as there are no obvious symptoms, it is imperative for children
at high risk to have periodic eye check ups with an ophthalmologist
every three months, using a particular instrument called a slit
Oligoarthritis is the most frequent form of JIA, accounting for
50% of cases. The ANA positive type (see Laboratory exams), combined
with uveitis, is a disease typical of childhood, but is not observed
arthritis. This is diagnosed by the presence of arthritis,
associated with psoriasis or psoriatic features. Psoriasis is
a skin disease with patches of scaling skin, mainly located over
the elbows and the knees. The skin disease may precede or follow
the onset of arthritis.
This form is complex in clinical manifestations and prognosis.
associated with enthesitis. The most common manifestation
is an oligoarthritis, mainly affecting the large joints of the
lower limbs and associated with enthesitis. Enthesitis is the
inflammation of the enthesis, the point of insertion of tendons
over bones. The most common site of pain in this form of arthritis
is localized in the foot, behind or below the heel. Sometimes
these patients may present with an acute anterior uveitis. Unlike
the oligoarticular form, anterior uveitis associated with enthesitis
may cause red eye, lachrymation (excessive watering of the eyes),
or increased sensitivity to light. Most patients are positive
for a laboratory test called HLA-B27. The disease affects predominantly
males and usually begins after seven or eight years of age. The
course of disease in this form is variable. In some patients the
disease remits, while in others it extends to affect the spinal
region. Initially, with the involvement of the sacroiliac joints
(around the lower back). Indeed, this form belongs to a group
of diseases that are more frequent in adults and are called spondyloarthropathies,
since they can affect the spine.
causes chronic iridocyclitis? Is there a relationship with arthritis?
As with arthritis, eye inflammation is caused by an abnormal immune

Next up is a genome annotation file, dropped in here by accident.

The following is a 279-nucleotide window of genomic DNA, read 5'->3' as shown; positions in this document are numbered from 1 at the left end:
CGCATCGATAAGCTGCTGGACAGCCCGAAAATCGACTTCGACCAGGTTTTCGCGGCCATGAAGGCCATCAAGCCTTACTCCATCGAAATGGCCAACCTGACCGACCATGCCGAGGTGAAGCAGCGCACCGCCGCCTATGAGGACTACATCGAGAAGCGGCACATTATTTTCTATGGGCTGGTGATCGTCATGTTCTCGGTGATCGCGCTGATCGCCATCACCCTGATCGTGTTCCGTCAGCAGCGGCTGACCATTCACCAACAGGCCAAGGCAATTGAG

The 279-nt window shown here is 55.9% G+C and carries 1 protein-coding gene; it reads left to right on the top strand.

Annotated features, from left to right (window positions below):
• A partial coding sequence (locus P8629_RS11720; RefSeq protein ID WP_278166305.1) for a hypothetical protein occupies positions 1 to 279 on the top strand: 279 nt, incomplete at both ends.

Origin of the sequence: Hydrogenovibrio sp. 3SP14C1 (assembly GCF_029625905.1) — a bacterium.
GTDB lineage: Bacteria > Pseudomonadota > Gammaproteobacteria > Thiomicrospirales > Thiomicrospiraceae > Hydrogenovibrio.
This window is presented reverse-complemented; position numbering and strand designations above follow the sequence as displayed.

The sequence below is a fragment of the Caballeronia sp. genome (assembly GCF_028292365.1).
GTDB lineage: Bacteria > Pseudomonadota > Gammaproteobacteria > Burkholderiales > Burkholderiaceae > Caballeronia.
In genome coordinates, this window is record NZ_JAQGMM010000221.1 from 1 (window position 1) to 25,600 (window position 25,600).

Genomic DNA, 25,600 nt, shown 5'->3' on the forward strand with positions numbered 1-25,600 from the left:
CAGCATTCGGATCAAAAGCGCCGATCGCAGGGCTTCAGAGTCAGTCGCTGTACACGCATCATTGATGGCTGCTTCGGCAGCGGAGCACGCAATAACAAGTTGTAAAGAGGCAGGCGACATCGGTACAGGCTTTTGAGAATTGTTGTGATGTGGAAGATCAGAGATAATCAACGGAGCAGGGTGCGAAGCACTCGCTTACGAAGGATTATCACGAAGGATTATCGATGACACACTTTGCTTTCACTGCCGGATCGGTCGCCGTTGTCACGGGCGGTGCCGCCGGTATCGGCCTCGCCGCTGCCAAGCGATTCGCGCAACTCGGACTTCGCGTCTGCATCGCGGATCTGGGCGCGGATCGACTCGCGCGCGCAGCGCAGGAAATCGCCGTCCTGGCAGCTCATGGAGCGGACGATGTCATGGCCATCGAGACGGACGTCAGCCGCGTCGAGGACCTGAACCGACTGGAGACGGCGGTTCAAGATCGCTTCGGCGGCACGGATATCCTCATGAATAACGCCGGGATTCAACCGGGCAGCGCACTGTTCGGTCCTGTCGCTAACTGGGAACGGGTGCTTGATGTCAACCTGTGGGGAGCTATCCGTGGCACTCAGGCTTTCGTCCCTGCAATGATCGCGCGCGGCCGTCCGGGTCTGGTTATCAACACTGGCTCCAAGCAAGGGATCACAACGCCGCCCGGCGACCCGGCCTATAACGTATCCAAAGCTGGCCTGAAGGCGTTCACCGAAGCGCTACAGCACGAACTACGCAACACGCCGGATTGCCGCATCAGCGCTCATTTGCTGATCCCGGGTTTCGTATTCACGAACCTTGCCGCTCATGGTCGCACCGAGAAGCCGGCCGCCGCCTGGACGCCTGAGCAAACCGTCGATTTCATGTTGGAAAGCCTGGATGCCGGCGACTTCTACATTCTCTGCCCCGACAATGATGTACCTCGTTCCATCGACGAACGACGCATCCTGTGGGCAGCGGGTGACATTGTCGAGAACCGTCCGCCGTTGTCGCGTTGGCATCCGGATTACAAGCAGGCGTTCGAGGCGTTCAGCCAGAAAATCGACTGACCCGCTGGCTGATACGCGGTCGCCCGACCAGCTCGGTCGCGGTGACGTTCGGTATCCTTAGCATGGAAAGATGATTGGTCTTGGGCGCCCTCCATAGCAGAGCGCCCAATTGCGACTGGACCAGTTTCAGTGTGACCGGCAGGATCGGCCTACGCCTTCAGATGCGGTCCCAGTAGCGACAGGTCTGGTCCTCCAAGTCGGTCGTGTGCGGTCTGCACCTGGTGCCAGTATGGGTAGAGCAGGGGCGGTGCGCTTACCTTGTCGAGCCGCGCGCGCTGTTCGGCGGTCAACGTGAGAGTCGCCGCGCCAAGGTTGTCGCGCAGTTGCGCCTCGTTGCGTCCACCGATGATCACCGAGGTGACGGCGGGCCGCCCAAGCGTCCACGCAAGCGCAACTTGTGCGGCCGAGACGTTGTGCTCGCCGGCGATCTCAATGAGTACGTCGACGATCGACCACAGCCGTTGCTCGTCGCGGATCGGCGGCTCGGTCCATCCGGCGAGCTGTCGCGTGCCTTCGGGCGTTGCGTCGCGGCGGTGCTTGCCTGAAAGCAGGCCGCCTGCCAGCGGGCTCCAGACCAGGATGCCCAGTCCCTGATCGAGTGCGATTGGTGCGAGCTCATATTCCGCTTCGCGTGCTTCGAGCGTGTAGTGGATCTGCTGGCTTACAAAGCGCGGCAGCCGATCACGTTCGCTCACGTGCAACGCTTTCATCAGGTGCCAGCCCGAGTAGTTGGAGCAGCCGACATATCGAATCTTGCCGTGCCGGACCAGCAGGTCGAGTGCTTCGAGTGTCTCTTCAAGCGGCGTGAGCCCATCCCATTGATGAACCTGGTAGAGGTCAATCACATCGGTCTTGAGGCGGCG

response against the eye (an autoimmune response). The precise
biological mechanisms involved are unknown.
This complication is mainly observed in patients with the oligoarticular
type of arthritis. These patients tend to be of a younger age,
with a positive laboratory test called antinuclear antibodies
It is not known why iridocyclitis is linked with articular disease.
It is important to remember that arthritis and iridocyclitis may
follow independent courses, so periodic slit lamp examinations
have to be continued even if arthritis goes into remission. Periodic
flares, independent of the arthritis flares, characterize the
course of iridocyclitis.
Iridocyclitis usually follows the onset of arthritis, or may be
detected at the same time. It can precede arthritis, but this
is rare. These are usually the most unfortunate cases, since the
disease is asymptomatic, iridocyclitis is not discovered until
it has already caused some symptomatic complications like visual
the disease in children different from the disease in adults?
Mostly, yes. The polyarticular RF positive form, which is responsible
for about 70% of adult rheumatoid arthritis cases, accounts for
less than 5% of cases of JIA. The oligoarticular form with early
onset represents about 50 % of JIA cases and is not observed in
adults at all. Systemic arthritis is characteristic of children
and is seldom observed in adults.
laboratory exams are needed?
At the time of diagnosis, some laboratory examinations help to
better define the type of JIA a patient is suffering from. They
can also help to identify patients at risk of developing some
complications, such as chronic iridocyclitis.
Rheumatoid factor (RF) is an autoantibody that is positive and
in high concentration only in the polyarticular form of JIA, which
is the childhood equivalent of RF positive adult rheumatoid arthritis.